Can I sue my employer for interfering with my right to take a medical leave of absence?
If you were harassed, retaliated or discriminated against for taking a medical leave of absence under either federal or state law, then you may have cause to sue your employer for damages. The following is an overview of your rights to take a medical leave of absence for informational purposes only and is not intended to replace a professional opinion from an attorney specializing in employment law.
The Family and Medical Leave Act (“FMLA”) is a federal law that provides job protected unpaid leave to an employee who needs to be off work for either of the following reasons: (1) to take care of a “serious health condition” (includes pregnancy related conditions) that makes him or her unable to perform the essential functions of your job (be aware that an employer may request a medical certification for this); (2) to take care of a family member who has a serious medical condition; (3) for birth of a child or to take care of a child post-birth; and (4) to adopt a child. If you are a family member of a person on active duty in the Armed Forces, you have additional rights under the FMLA.
Eligibility: The FMLA applies to private employers with 50 or more employees working within 75 miles of the employee’s worksite.
Amount of leave: Under the FMLA, an eligible employee is entitled to 12 workweeks of leave in a 12-month period. During leave, your employer must continue providing benefits as if you were still working.
Your right to reinstatement and benefits: At the end of your leave, your employer must generally allow you to return to your position or an equivalent job. There are exceptions to this general rule, especially if you are a key employee. In addition, your employer must reinstate your benefits.
The California Family Rights Act (“CFRA”) has many of the same provisions as the FMLA. Just as the FMLA, it provides unpaid job protected leave and has many of the same eligibility requirements. The key differences are as follows:
- employee’s “serious health condition” does not include pregnancy, childbirth, or related medical conditions California enacted the California Pregnancy Disability Leave Law which deals with a medical leave of absence related to pregnancy.
- CFRA is more protective of employee privacy. Although an employer may request a medical certification, that certification does not have to identify or state the nature of the condition or the underlying diagnosis.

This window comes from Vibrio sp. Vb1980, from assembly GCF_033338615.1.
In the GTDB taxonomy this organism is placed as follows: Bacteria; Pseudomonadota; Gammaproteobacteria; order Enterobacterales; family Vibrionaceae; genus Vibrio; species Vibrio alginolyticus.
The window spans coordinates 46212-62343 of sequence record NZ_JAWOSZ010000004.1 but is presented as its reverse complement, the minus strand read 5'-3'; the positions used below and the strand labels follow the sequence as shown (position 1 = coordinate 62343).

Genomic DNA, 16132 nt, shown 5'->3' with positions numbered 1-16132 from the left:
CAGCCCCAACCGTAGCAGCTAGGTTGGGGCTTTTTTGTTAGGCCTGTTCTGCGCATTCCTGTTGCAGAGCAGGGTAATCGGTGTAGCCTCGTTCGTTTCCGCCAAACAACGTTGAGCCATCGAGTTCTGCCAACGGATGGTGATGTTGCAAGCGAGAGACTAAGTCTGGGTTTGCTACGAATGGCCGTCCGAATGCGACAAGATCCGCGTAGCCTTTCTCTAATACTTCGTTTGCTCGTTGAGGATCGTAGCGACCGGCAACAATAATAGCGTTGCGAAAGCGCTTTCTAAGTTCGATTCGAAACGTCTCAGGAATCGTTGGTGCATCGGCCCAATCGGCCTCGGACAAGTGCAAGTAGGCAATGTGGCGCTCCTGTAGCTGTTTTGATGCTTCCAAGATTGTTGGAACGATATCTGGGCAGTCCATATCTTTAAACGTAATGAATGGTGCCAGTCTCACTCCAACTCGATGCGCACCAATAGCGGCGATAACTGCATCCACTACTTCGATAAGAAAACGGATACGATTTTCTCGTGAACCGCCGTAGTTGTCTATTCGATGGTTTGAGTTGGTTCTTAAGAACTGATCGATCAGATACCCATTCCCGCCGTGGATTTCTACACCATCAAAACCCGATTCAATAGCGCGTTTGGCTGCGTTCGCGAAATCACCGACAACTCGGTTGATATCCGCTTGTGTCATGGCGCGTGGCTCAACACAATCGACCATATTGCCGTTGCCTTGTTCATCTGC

- Second and third medical opinions are not allowed to verify serious health condition of family members.
- “Child care” leave does not need to be taken all at once, e.g., may be taken in increments of two weeks.
Although the CFRA is generally more protective of employees, it does not provide for military/service member family leave like the FMLA.
At the end of the CFRA leave, your employer must reinstate you to your former or similar position.
If your employer is not covered by the CFRA, you may be entitled to take a medical leave of absence under the Fair Employment and Housing Act (“FEHA”), which applies to employers with 5 or more employees.
The California Pregnancy Disability Leave Law (“PDLL”) provides job protected unpaid leave to women for pregnancy, childbirth, and/or related medical conditions. Eligible employees are entitled up to 4 months of leave, which could be taken all at once or in increments. After end of PDLL leave, however, an eligible employee can take an additional 12 weeks of CFRA leave (provided that all eligibility requirements under CFRA are met).
As with other laws, after PDLL your employer must generally reinstate you to your former or similar position. Among other exceptions, an employer is not required to reinstate you if your position is no longer available due to reasons unrelated to your leave.
Employers often claim that the position is no longer available due to lack of funding, company reorganization, or layoffs. In certain cases, the employer’s reasons for refusing to reinstate you post-medical leave might be a cover up for discrimination. If you suspect that your employer is discriminating against you because you took a medical leave of absence, we urge you to contact an attorney.
If you have been denied medical leave, terminated, discriminated, or treated unfairly for taking a medical leave of absence, please contact us today. Our medical leave discrimination attorneys represent professionals and workers across all fields and provide free consultations. Engaging a qualified attorney as quickly as possible will increase your chances of obtaining a favorable outcome because it will enable us to begin building a file of important information and evidence needed to effectively represent you. Our offices are located in Los Angeles and Culver City.
For more information about your right to take a medical leave of absence, please visit the California Department of Fair Employment and Housing.